A summary and analysis of the patterns and causes of caribou survival and mortality in Newfoundland during a period of rapid population decline (2003-2012)
Sustainable Development and Strategic Science
February 2014
Lewis, K. P. and Mahoney, S. P.

Caribou Rangifer tarandus populations are declining globally, and all woodland caribou in Canada are designated as "At-Risk" except for the Newfoundland population. However, Newfoundland’s caribou population has declined from nearly 94,000 animals in the late 1990s to just under 34,000 in 2012 and a change in the "At-Risk" status from the Committee on the Status of Endangered Wildlife in Canada (COSEWIC) is very possible.

The Caribou Data Synthesis and Calf Mortality Study showed that low calf survival rates were the main demographic cause of this decline. These studies form the foundations of the Newfoundland Caribou Strategy, a 5-year study that sought, in part, to determine factors underlying low calf survival rates and is the subject of this report.

Survival rates can be influenced by many different factors or combinations of these factors, such as the size or density of the population. A higher population density often attracts more predators, increases rates of disease, and decreases the amount of food per individual. When a demographic rate (e.g., survival) changes with population density, it is termed density dependent. Conversely, climatic factors such as a harsh winter can influence survival independent of density. Both density-dependent and density-independent factors can differentially influence a population depending on its phase, i.e., whether the population is increasing or decreasing, and are termed phase dependent.

This study expands upon previous work and is one of the largest of its kind in the world in terms of the numbers of animals collared, reflecting the long-term commitment of the Government of Newfoundland and Labrador to caribou management and conservation. The following conclusions are based on data gathered from 2003 to 2012 in five different study areas in Newfoundland as part of the Calf Mortality Study and the Newfoundland Caribou Strategy:

  1. Caribou survival was relatively constant from 1980 to 1997 during the population increase (ca. 66%). After a gap in telemetry studies from 1998 to 2002, calf survival rates were extremely low (ca. 7%). From 2003 to 2012, calf survival generally increased, but the survival rate never reached the levels of the 1979 to 1997 period and the population continues to decline, albeit at a considerably lessened rate (hereafter, results are for 2003–2012 unless noted otherwise).
  2. Calf survival decreased as population size (density) increased, i.e., a density-dependent relationship. Given the relatively constant survival during the population increase, this suggests a phase-dependent influence on survival rates, i.e., that population size must exceed some threshold before it influences calf survival. Further, most calves collared as neonates die within the first 3 months, and especially the first 5–6 weeks. Heavier calves had a higher probability of surviving than lighter calves.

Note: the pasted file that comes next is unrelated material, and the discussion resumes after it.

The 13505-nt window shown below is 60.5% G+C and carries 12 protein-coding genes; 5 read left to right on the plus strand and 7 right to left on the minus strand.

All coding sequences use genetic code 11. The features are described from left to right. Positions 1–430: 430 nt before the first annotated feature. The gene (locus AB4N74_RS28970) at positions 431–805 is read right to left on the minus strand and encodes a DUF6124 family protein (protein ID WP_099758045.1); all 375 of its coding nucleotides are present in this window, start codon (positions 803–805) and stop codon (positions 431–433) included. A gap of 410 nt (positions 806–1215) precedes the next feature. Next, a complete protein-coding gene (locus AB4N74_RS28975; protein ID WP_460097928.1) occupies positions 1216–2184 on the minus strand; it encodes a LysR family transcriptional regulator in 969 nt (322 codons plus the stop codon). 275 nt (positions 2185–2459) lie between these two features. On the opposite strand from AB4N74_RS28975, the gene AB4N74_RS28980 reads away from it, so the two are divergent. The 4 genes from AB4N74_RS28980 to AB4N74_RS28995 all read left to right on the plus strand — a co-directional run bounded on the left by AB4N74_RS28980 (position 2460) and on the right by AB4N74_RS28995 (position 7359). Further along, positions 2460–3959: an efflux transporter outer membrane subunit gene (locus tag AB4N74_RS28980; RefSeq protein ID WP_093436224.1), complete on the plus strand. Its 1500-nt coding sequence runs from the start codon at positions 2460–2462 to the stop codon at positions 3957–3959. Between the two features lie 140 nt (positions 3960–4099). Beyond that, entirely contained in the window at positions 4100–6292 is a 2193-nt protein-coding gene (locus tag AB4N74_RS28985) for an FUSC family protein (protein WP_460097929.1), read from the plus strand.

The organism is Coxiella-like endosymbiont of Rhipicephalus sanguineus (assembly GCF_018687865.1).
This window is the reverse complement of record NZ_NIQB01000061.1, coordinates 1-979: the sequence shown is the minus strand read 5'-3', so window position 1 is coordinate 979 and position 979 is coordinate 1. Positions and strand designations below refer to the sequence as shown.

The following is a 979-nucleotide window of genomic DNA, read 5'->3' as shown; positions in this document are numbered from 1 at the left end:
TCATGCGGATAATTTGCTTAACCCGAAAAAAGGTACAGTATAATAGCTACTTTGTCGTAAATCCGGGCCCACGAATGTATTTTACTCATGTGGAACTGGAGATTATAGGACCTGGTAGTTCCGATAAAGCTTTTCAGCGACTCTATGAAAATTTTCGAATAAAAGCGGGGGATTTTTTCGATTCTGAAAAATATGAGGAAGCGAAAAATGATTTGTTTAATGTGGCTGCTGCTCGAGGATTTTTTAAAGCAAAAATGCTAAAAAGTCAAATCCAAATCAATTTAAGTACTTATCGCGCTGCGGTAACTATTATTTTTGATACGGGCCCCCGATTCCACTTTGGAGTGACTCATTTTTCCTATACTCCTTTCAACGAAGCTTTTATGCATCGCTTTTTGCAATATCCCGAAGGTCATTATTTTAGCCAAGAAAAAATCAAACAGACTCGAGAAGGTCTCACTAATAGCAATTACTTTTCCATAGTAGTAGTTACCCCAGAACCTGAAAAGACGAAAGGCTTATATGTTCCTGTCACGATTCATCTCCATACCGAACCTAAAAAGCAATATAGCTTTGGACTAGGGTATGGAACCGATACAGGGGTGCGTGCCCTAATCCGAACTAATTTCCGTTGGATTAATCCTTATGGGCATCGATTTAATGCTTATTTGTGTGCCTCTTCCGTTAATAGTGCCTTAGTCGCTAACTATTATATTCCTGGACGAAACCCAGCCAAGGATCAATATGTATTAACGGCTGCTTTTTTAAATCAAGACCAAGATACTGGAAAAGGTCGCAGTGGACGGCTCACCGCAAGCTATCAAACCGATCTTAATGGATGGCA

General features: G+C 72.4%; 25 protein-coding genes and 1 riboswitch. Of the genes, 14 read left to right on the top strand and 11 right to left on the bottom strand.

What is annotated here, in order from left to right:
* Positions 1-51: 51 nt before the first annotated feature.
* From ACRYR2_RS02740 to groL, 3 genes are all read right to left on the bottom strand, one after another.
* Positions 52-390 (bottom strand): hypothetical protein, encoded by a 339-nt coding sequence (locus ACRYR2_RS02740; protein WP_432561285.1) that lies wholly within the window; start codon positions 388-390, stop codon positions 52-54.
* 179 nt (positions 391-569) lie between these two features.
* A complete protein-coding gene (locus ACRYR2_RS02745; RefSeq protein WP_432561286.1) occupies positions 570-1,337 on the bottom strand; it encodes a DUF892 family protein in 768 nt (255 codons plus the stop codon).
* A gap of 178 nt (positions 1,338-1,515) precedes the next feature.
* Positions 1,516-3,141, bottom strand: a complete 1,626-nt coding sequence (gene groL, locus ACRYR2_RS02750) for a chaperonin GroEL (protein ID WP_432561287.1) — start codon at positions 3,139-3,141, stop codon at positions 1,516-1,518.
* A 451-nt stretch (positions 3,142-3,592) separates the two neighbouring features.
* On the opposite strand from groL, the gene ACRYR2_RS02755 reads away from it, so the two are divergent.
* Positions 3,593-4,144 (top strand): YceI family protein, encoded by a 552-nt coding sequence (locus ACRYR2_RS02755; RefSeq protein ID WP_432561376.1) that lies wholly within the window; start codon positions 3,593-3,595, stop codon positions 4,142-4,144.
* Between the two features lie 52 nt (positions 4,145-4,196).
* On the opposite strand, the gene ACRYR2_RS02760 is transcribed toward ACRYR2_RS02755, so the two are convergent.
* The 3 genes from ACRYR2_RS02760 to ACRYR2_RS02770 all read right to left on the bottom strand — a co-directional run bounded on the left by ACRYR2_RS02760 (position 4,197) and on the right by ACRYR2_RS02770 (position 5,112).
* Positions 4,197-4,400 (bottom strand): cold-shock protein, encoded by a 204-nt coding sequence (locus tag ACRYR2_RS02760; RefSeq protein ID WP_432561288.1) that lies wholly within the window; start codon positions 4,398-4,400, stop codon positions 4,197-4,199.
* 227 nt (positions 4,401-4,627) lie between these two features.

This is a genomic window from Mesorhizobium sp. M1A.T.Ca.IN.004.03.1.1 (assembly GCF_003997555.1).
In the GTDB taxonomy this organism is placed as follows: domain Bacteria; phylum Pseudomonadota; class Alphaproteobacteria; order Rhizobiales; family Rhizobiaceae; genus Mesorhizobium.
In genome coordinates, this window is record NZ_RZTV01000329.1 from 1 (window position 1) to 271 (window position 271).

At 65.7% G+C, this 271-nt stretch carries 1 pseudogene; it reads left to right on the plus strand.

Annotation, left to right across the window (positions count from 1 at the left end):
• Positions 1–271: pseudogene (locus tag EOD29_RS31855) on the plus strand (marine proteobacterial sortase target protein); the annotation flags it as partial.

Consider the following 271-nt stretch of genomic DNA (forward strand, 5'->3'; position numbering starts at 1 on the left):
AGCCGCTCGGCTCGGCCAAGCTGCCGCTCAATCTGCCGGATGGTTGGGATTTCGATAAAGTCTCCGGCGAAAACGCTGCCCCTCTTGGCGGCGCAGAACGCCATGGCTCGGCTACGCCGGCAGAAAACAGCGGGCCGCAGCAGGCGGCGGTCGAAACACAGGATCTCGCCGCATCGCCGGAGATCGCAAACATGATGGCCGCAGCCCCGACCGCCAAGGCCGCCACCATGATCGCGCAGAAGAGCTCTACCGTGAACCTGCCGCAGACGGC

3. Climate had little influence on caribou calf survival. This is perhaps not surprising given that Newfoundland is a relatively mild climate for caribou and there are no over-winter predators of significance, i.e., caribou are not likely to die from extreme winter events and there are no wolves (Canis lupis) or other predators that hunt more efficiently as snow depth increases.
  4. Survival was high and relatively constant for over-winter calves (calves approximately 6 months to 1 year old), as well as yearlings (12–24 months), 2-year-olds (24–36 months), and adults (> 36 months). Changes in the survival rates of these older cohorts must be carefully monitored as they can have more profound population-level influences than changes in calf survival rates.
  5. Predation was the main cause of calf mortality (ca. 90%). A greater percentage of calves suffered predation during the population decrease than during the increase.
  6. Predation was less important as a cause of mortality for older cohorts. Of the few animals that died, roughly half of the older calves died because of predation and one-quarter of the adults did.
  7. Black bear (Ursus americanus) and coyote (Canis latrans) were the dominant predators. Predation by lynx (Lynx canadensis) and Bald Eagles (Haliaeetus leucocephalus) was much less common. Low calf predation by lynx is a departure from earlier findings.
  8. Although coyote are a common predator, it is difficult to determine whether they are simply killing calves that other predators might have taken anyway. Therefore, it is difficult to determine their role in the population decline. However, it is clear that there is little evidence to support anecdotal reports of high levels of predation on older caribou, especially, during the winter.
  9. Caribou calf survival has not yet reached the level where the caribou population will stabilize. This may mean a change to "At-Risk" under COSEWIC and have implications for development in the province.
  10. The conclusions of this study could not have been realized without the Caribou Data Synthesis, the Calf Mortality Study, and the Newfoundland Caribou Strategy and underscores the importance of long-term data (1979–2012) to research and management.